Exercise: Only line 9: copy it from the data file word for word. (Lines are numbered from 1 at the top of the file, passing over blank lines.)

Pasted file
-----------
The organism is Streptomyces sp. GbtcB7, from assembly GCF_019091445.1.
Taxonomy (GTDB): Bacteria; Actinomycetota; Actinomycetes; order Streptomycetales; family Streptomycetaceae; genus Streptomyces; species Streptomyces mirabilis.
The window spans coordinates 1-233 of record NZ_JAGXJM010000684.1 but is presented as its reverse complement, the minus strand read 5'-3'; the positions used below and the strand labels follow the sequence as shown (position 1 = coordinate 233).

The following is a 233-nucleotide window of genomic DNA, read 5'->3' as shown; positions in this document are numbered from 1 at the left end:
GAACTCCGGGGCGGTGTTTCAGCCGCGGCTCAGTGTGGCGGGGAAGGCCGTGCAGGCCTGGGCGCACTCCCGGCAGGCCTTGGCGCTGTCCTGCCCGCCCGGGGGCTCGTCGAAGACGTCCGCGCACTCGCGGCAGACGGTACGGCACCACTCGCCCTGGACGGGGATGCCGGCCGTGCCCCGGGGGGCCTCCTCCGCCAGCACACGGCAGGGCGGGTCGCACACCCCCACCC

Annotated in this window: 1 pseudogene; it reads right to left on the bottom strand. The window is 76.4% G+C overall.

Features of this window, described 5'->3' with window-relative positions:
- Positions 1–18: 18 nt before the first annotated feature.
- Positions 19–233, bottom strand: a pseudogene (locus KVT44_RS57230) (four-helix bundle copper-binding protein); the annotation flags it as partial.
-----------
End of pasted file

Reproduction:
- Positions 19–233, bottom strand: a pseudogene (locus KVT44_RS57230) (four-helix bundle copper-binding protein); the annotation flags it as partial.